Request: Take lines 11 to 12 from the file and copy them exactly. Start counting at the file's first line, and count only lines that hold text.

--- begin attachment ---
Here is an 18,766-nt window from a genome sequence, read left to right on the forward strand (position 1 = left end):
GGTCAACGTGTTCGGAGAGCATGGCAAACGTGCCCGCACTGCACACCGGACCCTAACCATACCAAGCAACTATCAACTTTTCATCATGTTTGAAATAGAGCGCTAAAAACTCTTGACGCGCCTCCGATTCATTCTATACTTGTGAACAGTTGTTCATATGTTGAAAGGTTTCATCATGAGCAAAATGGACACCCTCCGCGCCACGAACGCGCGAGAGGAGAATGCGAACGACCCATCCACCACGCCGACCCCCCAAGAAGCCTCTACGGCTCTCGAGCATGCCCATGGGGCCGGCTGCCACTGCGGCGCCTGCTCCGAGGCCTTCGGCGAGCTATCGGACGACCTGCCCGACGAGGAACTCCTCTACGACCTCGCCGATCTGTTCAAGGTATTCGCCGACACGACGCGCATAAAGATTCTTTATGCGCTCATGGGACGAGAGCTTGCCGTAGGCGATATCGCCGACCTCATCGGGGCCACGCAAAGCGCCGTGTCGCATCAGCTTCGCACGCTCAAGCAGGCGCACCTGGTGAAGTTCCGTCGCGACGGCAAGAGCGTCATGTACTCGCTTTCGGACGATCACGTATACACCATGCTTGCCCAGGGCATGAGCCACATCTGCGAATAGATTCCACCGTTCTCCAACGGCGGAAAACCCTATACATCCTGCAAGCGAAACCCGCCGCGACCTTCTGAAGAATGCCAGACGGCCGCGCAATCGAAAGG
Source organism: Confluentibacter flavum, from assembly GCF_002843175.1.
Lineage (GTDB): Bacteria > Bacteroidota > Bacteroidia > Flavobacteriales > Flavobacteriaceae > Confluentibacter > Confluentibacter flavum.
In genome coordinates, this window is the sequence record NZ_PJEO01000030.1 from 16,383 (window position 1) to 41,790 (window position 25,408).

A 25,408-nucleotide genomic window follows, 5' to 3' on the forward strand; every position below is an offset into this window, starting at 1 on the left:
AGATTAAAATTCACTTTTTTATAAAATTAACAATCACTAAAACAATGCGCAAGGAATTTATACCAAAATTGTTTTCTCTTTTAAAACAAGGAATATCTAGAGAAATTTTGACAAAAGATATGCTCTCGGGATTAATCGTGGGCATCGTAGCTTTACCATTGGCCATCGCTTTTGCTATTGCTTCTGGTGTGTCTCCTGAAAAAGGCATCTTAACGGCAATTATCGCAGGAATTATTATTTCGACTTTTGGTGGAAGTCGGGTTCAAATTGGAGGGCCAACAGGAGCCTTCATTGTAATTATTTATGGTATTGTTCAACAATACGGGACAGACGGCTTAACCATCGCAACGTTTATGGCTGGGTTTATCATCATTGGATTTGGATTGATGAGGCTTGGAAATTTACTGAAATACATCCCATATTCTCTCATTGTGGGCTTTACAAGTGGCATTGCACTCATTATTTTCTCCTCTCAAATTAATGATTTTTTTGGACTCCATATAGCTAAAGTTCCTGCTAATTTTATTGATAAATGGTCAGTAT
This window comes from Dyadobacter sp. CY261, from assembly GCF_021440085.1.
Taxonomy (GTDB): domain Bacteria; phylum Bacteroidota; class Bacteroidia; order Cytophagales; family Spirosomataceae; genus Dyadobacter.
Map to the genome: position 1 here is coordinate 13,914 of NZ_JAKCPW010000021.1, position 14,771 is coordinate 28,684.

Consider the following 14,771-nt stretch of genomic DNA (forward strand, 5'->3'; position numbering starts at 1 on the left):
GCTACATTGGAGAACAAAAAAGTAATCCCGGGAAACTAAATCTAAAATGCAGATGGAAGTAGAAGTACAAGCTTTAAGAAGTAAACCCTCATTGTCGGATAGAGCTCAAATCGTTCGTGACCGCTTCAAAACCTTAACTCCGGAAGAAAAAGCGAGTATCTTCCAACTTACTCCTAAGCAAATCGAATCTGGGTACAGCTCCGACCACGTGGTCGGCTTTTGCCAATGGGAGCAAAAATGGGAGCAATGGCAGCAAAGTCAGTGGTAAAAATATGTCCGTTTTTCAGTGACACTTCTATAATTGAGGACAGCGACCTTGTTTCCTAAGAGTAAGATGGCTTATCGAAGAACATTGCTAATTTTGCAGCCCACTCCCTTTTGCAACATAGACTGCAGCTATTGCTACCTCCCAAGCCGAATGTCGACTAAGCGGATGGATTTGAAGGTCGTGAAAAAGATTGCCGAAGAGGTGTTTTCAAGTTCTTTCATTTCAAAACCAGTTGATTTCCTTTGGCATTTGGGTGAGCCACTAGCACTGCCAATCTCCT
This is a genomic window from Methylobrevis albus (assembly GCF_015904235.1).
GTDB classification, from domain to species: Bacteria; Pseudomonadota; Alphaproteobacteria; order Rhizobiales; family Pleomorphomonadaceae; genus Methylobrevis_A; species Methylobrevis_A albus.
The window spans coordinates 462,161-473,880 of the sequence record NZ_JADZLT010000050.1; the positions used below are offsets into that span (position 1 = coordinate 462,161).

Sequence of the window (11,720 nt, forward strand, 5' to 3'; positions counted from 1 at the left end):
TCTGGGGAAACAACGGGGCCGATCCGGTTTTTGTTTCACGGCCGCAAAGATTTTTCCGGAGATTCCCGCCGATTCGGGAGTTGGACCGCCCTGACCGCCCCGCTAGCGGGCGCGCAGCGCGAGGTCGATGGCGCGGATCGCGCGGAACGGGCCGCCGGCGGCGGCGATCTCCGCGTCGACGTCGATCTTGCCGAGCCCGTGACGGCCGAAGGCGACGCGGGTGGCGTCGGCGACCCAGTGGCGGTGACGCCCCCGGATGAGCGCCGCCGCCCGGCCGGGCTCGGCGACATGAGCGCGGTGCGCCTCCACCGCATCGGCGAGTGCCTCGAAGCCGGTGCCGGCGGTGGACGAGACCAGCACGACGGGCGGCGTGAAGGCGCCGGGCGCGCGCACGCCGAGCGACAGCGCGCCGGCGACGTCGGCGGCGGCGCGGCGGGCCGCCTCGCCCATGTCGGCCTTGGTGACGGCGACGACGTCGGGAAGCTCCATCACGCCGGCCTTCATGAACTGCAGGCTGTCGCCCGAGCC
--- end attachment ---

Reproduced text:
Consider the following 14,771-nt stretch of genomic DNA (forward strand, 5'->3'; position numbering starts at 1 on the left):
GCTACATTGGAGAACAAAAAAGTAATCCCGGGAAACTAAATCTAAAATGCAGATGGAAGTAGAAGTACAAGCTTTAAGAAGTAAACCCTCATTGTCGGATAGAGCTCAAATCGTTCGTGACCGCTTCAAAACCTTAACTCCGGAAGAAAAAGCGAGTATCTTCCAACTTACTCCTAAGCAAATCGAATCTGGGTACAGCTCCGACCACGTGGTCGGCTTTTGCCAATGGGAGCAAAAATGGGAGCAATGGCAGCAAAGTCAGTGGTAAAAATATGTCCGTTTTTCAGTGACACTTCTATAATTGAGGACAGCGACCTTGTTTCCTAAGAGTAAGATGGCTTATCGAAGAACATTGCTAATTTTGCAGCCCACTCCCTTTTGCAACATAGACTGCAGCTATTGCTACCTCCCAAGCCGAATGTCGACTAAGCGGATGGATTTGAAGGTCGTGAAAAAGATTGCCGAAGAGGTGTTTTCAAGTTCTTTCATTTCAAAACCAGTTGATTTCCTTTGGCATTTGGGTGAGCCACTAGCACTGCCAATCTCCT